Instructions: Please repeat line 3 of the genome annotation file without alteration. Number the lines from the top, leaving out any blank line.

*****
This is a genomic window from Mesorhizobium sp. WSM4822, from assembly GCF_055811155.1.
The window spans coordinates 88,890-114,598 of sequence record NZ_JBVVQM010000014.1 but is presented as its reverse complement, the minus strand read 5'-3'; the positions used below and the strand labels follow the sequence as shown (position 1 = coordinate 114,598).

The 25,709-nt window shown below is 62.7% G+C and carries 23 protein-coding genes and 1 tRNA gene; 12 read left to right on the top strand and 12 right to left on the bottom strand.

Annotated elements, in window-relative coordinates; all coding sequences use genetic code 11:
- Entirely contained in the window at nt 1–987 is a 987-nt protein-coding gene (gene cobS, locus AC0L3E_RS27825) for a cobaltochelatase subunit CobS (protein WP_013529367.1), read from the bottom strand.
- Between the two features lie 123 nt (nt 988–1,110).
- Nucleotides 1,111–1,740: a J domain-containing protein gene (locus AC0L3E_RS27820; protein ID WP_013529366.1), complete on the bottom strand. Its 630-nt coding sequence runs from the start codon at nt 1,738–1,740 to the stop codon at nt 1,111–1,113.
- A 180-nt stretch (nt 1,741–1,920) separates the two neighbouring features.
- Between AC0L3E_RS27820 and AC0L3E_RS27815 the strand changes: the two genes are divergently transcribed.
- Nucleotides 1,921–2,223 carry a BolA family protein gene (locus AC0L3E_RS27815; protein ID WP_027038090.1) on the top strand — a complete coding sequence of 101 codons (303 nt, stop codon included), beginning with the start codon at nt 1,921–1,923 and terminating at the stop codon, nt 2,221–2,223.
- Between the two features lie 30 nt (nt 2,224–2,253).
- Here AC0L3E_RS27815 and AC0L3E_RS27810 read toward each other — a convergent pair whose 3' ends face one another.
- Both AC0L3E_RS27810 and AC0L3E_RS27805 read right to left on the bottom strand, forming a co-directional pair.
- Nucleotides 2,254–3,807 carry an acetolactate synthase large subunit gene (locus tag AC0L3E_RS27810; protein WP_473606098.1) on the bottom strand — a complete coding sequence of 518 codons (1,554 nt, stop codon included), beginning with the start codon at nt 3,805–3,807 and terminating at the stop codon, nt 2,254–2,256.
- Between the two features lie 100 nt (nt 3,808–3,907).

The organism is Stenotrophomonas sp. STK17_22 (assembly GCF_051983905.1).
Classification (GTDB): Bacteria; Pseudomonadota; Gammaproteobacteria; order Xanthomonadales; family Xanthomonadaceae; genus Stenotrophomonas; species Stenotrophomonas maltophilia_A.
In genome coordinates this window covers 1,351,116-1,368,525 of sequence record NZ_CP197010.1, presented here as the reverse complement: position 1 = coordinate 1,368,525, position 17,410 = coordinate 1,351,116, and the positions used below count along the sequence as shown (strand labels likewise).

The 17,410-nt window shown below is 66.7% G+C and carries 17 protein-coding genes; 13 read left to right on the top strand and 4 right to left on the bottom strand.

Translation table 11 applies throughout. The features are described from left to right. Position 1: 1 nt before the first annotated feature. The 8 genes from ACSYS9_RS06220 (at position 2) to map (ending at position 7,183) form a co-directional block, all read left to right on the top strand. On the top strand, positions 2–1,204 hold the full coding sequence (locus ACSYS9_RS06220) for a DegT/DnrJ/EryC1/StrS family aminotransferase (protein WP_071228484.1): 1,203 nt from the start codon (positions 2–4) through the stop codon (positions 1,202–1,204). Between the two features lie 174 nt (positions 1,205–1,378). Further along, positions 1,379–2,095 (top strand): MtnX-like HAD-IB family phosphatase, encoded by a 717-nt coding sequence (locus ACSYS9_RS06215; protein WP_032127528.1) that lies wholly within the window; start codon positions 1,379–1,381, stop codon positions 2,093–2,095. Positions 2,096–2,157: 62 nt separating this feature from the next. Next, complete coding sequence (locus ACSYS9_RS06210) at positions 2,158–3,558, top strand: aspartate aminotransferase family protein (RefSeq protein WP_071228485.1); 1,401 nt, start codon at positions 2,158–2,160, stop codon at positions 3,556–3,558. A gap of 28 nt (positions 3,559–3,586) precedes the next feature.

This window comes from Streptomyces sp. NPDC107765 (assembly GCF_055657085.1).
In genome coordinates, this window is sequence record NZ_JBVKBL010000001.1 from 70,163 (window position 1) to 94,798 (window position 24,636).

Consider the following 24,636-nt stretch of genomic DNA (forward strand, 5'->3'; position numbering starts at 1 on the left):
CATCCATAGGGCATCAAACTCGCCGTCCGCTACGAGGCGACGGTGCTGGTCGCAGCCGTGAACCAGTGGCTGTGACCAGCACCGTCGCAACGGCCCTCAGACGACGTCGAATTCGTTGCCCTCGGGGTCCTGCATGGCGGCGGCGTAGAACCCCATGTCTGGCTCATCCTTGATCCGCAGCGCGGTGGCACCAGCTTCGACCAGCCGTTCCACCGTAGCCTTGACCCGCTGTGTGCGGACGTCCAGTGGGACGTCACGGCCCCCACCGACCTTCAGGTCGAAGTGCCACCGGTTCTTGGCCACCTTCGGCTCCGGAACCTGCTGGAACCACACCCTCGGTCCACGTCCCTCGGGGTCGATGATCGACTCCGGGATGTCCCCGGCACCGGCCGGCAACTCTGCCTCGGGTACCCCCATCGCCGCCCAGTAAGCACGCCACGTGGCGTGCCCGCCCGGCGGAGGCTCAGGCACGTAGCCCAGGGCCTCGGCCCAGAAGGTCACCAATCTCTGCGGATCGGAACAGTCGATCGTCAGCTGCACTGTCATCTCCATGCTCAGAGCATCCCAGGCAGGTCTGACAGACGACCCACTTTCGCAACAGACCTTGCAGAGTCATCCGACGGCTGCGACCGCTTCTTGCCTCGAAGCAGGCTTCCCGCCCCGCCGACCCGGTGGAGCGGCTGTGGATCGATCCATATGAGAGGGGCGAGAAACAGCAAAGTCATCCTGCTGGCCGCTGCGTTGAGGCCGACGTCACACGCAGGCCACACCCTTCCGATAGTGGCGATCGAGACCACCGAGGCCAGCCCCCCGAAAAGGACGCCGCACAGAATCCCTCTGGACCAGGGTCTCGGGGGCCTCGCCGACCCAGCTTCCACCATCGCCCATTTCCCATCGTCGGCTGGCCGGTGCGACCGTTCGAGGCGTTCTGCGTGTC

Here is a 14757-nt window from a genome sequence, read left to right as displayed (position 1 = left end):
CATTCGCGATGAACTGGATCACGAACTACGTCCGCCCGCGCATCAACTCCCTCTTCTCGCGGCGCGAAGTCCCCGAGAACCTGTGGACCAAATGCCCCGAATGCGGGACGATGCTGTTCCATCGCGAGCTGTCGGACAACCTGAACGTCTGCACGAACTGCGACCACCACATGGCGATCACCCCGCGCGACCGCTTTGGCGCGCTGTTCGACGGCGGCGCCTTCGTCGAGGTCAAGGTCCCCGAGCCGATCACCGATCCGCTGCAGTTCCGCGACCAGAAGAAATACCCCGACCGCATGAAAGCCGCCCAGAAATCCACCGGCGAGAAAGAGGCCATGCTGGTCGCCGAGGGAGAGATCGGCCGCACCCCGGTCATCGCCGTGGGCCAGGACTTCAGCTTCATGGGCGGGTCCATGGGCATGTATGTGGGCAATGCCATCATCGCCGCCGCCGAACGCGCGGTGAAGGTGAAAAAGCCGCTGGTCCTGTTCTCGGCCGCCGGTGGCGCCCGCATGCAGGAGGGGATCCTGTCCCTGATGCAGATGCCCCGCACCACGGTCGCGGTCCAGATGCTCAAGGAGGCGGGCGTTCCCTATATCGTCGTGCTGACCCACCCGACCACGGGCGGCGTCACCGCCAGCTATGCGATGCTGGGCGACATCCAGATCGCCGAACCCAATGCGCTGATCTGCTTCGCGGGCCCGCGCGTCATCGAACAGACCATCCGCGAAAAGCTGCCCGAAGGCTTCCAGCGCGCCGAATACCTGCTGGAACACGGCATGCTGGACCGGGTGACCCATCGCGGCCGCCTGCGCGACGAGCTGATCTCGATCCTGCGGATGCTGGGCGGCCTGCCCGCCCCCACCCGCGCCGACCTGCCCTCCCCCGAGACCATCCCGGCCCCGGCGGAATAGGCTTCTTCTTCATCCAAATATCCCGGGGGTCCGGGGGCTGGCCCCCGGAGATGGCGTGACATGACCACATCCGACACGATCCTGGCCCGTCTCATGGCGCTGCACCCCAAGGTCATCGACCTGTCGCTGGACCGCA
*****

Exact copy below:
The 25,709-nt window shown below is 62.7% G+C and carries 23 protein-coding genes and 1 tRNA gene; 12 read left to right on the top strand and 12 right to left on the bottom strand.